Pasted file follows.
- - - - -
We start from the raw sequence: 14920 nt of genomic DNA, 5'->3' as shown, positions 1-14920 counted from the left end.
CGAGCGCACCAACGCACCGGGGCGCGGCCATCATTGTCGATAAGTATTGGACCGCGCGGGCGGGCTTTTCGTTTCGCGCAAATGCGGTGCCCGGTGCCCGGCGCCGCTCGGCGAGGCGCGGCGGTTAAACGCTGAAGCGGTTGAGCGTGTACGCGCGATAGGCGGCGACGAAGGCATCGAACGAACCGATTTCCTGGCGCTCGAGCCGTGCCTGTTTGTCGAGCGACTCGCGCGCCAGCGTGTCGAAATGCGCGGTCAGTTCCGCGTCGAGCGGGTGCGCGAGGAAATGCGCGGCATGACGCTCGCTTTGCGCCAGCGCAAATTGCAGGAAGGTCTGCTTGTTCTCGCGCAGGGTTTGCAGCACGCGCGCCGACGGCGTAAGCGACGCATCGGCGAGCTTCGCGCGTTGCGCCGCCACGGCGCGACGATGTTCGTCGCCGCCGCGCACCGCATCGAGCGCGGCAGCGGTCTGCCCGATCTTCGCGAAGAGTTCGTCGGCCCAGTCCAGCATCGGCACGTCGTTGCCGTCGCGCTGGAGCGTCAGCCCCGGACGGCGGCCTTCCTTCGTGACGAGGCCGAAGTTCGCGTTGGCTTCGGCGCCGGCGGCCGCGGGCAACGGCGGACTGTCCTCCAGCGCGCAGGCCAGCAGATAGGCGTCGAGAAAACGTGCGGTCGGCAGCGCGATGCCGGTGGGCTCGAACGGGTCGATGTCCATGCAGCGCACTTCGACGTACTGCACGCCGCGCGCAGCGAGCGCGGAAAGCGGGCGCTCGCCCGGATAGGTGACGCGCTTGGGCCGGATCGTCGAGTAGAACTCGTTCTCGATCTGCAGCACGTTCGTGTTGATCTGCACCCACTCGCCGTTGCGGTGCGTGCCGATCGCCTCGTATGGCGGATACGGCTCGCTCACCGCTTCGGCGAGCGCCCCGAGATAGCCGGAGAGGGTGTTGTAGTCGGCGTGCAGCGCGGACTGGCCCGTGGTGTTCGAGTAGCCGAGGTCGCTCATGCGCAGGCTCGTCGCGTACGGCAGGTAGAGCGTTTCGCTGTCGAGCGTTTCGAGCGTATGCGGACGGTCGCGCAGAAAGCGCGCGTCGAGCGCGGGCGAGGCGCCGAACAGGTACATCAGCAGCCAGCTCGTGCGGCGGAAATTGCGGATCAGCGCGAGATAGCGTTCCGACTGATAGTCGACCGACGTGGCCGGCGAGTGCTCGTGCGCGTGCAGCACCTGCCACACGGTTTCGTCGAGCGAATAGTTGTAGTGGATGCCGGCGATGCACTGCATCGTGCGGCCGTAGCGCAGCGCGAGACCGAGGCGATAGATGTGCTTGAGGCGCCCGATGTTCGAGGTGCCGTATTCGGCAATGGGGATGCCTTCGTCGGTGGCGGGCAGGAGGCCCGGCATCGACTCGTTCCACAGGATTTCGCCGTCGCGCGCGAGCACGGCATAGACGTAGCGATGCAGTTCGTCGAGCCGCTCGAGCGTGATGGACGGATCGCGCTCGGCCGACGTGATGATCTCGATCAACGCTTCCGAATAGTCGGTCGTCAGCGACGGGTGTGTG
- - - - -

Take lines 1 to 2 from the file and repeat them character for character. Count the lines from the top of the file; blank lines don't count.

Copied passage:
We start from the raw sequence: 14920 nt of genomic DNA, 5'->3' as shown, positions 1-14920 counted from the left end.
CGAGCGCACCAACGCACCGGGGCGCGGCCATCATTGTCGATAAGTATTGGACCGCGCGGGCGGGCTTTTCGTTTCGCGCAAATGCGGTGCCCGGTGCCCGGCGCCGCTCGGCGAGGCGCGGCGGTTAAACGCTGAAGCGGTTGAGCGTGTACGCGCGATAGGCGGCGACGAAGGCATCGAACGAACCGATTTCCTGGCGCTCGAGCCGTGCCTGTTTGTCGAGCGACTCGCGCGCCAGCGTGTCGAAATGCGCGGTCAGTTCCGCGTCGAGCGGGTGCGCGAGGAAATGCGCGGCATGACGCTCGCTTTGCGCCAGCGCAAATTGCAGGAAGGTCTGCTTGTTCTCGCGCAGGGTTTGCAGCACGCGCGCCGACGGCGTAAGCGACGCATCGGCGAGCTTCGCGCGTTGCGCCGCCACGGCGCGACGATGTTCGTCGCCGCCGCGCACCGCATCGAGCGCGGCAGCGGTCTGCCCGATCTTCGCGAAGAGTTCGTCGGCCCAGTCCAGCATCGGCACGTCGTTGCCGTCGCGCTGGAGCGTCAGCCCCGGACGGCGGCCTTCCTTCGTGACGAGGCCGAAGTTCGCGTTGGCTTCGGCGCCGGCGGCCGCGGGCAACGGCGGACTGTCCTCCAGCGCGCAGGCCAGCAGATAGGCGTCGAGAAAACGTGCGGTCGGCAGCGCGATGCCGGTGGGCTCGAACGGGTCGATGTCCATGCAGCGCACTTCGACGTACTGCACGCCGCGCGCAGCGAGCGCGGAAAGCGGGCGCTCGCCCGGATAGGTGACGCGCTTGGGCCGGATCGTCGAGTAGAACTCGTTCTCGATCTGCAGCACGTTCGTGTTGATCTGCACCCACTCGCCGTTGCGGTGCGTGCCGATCGCCTCGTATGGCGGATACGGCTCGCTCACCGCTTCGGCGAGCGCCCCGAGATAGCCGGAGAGGGTGTTGTAGTCGGCGTGCAGCGCGGACTGGCCCGTGGTGTTCGAGTAGCCGAGGTCGCTCATGCGCAGGCTCGTCGCGTACGGCAGGTAGAGCGTTTCGCTGTCGAGCGTTTCGAGCGTATGCGGACGGTCGCGCAGAAAGCGCGCGTCGAGCGCGGGCGAGGCGCCGAACAGGTACATCAGCAGCCAGCTCGTGCGGCGGAAATTGCGGATCAGCGCGAGATAGCGTTCCGACTGATAGTCGACCGACGTGGCCGGCGAGTGCTCGTGCGCGTGCAGCACCTGCCACACGGTTTCGTCGAGCGAATAGTTGTAGTGGATGCCGGCGATGCACTGCATCGTGCGGCCGTAGCGCAGCGCGAGACCGAGGCGATAGATGTGCTTGAGGCGCCCGATGTTCGAGGTGCCGTATTCGGCAATGGGGATGCCTTCGTCGGTGGCGGGCAGGAGGCCCGGCATCGACTCGTTCCACAGGATTTCGCCGTCGCGCGCGAGCACGGCATAGACGTAGCGATGCAGTTCGTCGAGCCGCTCGAGCGTGATGGACGGATCGCGCTCGGCCGACGTGATGATCTCGATCAACGCTTCCGAATAGTCGGTCGTCAGCGACGGGTGTGTG